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The Influence of ASL Fluency and Age of Acquisition on Perceptual Reasoning Skills in American Sign Language Users

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Poster B109 in Poster Session B, Tuesday, October 24, 3:30 - 5:15 pm CEST, Espace Vieux-Port

Melody Schwenk1, Lorna C Quandt1; 1Gallaudet University

Background: A significant research gap exists in understanding the influence of ASL fluency and age of acquisition (AoA) on perceptual reasoning skills in the Deaf and Hard-of-Hearing (DHH+) population. Research has been examining the relationship between ASL fluency, AoA, and mental rotation in DHH+ people, finding a positive correlation between ASL fluency, mental rotation abilities, and perspective taking abilities (Kubicek & Quandt, 2021; Secora & Emmorey, 2020). We designed a study using the Block Design (BD) subtest of the The Wechsler Adult Intelligence Scale, Fourth Edition (WAIS-IV). The WAIS-IV has been criticized for its limited validity and accuracy in assessing cognitive capacity for individuals who primarily use American Sign Language (ASL), as it was exclusively normed for English speakers. Our research aims to investigate the impact of ASL fluency, AoA, and performance on a block design task in ASL users, focusing on perceptual reasoning skills. Methods: The study included three parzticipant groups: Deaf signers (n=22), Hard of Hearing signers (n=6), and hearing signers (n=12). Participants completed the Vandenberg-Kuse Mental Rotation Test, ASL Comprehension Test as a measure of ASL fluency , and Block Design task. Results: Results from multiple regression analyses looking at the relationship between VKMRT, Block Design, AoA, and ASL fluency, show that participants' perceptual reasoning skills are significantly predicted by age of acquisition and ASLCT scores. To demonstrate this, we looked at VKMRT as a predictor of BD scores and found a significant positive relationship (β = 0.394, p < .001). Further, findings indicated that participants with earlier age of ASL acquisition had higher BD scores (β = 0.584, p = 0.026), suggesting that individuals who acquired sign language at a younger age demonstrated better perceptual reasoning skills. Similarly, higher ASL fluency scores were associated with higher block design scores (β = 1.115, p = 0.025). Moreover, the interaction effects between hearing status and the other predictors revealed interesting patterns. The interaction term between being Deaf and age of acquisition showed a significant negative relationship with BDSS scores (β = -1.03293, p = 0.0494). This suggests that the impact of age of ASL acquisition on perceptual reasoning skills may vary depending on hearing status. Conclusion: Our study reveals that early exposure and higher ASL fluency are linked to improved performance on the block design task in DHH+ people. These findings have significant implications for the importance of supporting ASL acquisition and proficiency. Furthermore, by using neuroscience techniques to investigate the neural underpinnings related to these behavioral findings, future research can provide a deeper understanding of the mechanisms through which ASL influences perception and cognition. While acknowledging the limitations of small sample sizes in ASL research, such studies offer valuable insights into how knowing ASL may impact perception and cognition. These results lay the groundwork for future research, advancing our understanding of ASL acquisition, as well as age of acquisition, and their impact on ASL users.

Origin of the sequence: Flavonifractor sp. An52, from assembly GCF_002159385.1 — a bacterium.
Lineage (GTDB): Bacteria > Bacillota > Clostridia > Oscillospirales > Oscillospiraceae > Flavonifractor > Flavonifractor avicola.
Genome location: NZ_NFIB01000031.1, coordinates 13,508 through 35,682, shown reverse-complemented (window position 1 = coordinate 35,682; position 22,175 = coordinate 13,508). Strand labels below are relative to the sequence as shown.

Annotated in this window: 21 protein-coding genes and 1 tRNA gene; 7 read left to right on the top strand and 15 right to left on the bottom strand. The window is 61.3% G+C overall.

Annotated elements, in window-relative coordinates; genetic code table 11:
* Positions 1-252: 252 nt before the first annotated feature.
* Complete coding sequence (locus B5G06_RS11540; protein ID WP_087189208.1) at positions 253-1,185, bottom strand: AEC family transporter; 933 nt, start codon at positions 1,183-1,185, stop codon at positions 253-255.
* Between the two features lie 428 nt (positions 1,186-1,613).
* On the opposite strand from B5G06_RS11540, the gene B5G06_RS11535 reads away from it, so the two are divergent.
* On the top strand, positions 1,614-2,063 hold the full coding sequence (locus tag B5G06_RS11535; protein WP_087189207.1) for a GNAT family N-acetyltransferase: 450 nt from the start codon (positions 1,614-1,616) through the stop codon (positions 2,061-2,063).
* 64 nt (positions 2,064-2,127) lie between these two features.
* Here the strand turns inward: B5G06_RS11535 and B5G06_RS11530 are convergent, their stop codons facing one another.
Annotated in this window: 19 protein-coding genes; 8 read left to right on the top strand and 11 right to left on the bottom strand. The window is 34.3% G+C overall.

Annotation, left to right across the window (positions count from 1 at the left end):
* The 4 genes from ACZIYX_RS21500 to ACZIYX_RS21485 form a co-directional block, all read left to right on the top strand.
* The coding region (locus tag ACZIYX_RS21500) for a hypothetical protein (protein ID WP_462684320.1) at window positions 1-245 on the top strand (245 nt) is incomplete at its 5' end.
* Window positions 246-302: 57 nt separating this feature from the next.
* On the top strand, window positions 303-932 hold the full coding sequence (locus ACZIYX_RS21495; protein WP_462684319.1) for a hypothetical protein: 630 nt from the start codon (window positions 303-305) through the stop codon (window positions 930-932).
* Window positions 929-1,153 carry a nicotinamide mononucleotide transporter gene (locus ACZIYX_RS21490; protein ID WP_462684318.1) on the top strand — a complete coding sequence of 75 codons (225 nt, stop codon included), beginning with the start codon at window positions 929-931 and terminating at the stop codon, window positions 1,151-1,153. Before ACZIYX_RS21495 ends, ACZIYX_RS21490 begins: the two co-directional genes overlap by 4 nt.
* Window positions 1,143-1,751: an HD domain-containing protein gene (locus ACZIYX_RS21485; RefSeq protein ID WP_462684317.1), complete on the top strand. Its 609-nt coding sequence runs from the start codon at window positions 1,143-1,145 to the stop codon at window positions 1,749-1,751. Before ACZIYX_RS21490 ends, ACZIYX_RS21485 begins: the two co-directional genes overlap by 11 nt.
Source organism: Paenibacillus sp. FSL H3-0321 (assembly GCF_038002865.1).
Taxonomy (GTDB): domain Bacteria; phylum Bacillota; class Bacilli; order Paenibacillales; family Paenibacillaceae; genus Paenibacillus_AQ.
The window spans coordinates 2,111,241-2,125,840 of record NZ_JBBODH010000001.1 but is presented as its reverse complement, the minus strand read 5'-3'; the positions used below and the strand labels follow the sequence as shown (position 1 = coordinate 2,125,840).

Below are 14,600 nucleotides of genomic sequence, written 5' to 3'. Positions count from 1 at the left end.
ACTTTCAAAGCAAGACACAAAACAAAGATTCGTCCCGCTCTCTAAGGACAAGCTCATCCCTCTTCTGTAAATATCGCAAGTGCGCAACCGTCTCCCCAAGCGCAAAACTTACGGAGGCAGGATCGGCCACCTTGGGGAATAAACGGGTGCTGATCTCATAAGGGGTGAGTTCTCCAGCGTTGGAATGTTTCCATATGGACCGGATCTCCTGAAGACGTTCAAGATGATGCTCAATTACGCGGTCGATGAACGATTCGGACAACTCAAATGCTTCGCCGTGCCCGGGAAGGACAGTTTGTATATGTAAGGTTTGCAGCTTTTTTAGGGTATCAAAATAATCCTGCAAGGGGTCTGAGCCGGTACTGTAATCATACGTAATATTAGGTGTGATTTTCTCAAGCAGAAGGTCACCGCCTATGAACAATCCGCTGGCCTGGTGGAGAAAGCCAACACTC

Topic Areas: Signed Language and Gesture, Control, Selection, and Executive Processes

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